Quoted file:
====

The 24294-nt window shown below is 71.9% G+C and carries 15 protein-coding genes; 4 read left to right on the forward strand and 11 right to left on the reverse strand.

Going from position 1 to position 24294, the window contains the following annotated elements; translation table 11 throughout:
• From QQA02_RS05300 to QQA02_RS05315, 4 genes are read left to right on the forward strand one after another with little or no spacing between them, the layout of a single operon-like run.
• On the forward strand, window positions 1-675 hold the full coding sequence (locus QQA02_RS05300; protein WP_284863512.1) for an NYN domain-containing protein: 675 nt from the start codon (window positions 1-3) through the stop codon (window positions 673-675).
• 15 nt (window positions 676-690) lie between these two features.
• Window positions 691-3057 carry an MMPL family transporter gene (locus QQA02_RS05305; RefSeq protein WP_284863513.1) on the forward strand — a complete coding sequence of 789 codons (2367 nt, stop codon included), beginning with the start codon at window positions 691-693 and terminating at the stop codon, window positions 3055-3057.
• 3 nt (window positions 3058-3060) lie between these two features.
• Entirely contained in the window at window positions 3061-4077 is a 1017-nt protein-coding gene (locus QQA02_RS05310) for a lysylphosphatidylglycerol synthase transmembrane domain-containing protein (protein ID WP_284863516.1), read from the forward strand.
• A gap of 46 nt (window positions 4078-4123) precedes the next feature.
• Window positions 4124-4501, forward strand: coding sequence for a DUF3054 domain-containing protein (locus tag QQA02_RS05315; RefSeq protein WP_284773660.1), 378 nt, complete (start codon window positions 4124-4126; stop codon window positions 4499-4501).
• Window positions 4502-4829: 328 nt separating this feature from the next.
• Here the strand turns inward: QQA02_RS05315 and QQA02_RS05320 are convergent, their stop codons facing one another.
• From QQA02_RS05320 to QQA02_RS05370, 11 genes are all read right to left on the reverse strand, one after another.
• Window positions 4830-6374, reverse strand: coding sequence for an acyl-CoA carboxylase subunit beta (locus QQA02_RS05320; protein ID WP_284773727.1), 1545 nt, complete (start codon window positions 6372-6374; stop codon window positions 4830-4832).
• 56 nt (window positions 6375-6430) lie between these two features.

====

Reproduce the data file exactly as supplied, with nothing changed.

The 24294-nt window shown below is 71.9% G+C and carries 15 protein-coding genes; 4 read left to right on the forward strand and 11 right to left on the reverse strand.

Going from position 1 to position 24294, the window contains the following annotated elements; translation table 11 throughout:
• From QQA02_RS05300 to QQA02_RS05315, 4 genes are read left to right on the forward strand one after another with little or no spacing between them, the layout of a single operon-like run.
• On the forward strand, window positions 1-675 hold the full coding sequence (locus QQA02_RS05300; protein WP_284863512.1) for an NYN domain-containing protein: 675 nt from the start codon (window positions 1-3) through the stop codon (window positions 673-675).
• 15 nt (window positions 676-690) lie between these two features.
• Window positions 691-3057 carry an MMPL family transporter gene (locus QQA02_RS05305; RefSeq protein WP_284863513.1) on the forward strand — a complete coding sequence of 789 codons (2367 nt, stop codon included), beginning with the start codon at window positions 691-693 and terminating at the stop codon, window positions 3055-3057.
• 3 nt (window positions 3058-3060) lie between these two features.
• Entirely contained in the window at window positions 3061-4077 is a 1017-nt protein-coding gene (locus QQA02_RS05310) for a lysylphosphatidylglycerol synthase transmembrane domain-containing protein (protein ID WP_284863516.1), read from the forward strand.
• A gap of 46 nt (window positions 4078-4123) precedes the next feature.
• Window positions 4124-4501, forward strand: coding sequence for a DUF3054 domain-containing protein (locus tag QQA02_RS05315; RefSeq protein WP_284773660.1), 378 nt, complete (start codon window positions 4124-4126; stop codon window positions 4499-4501).
• Window positions 4502-4829: 328 nt separating this feature from the next.
• Here the strand turns inward: QQA02_RS05315 and QQA02_RS05320 are convergent, their stop codons facing one another.
• From QQA02_RS05320 to QQA02_RS05370, 11 genes are all read right to left on the reverse strand, one after another.
• Window positions 4830-6374, reverse strand: coding sequence for an acyl-CoA carboxylase subunit beta (locus QQA02_RS05320; protein ID WP_284773727.1), 1545 nt, complete (start codon window positions 6372-6374; stop codon window positions 4830-4832).
• 56 nt (window positions 6375-6430) lie between these two features.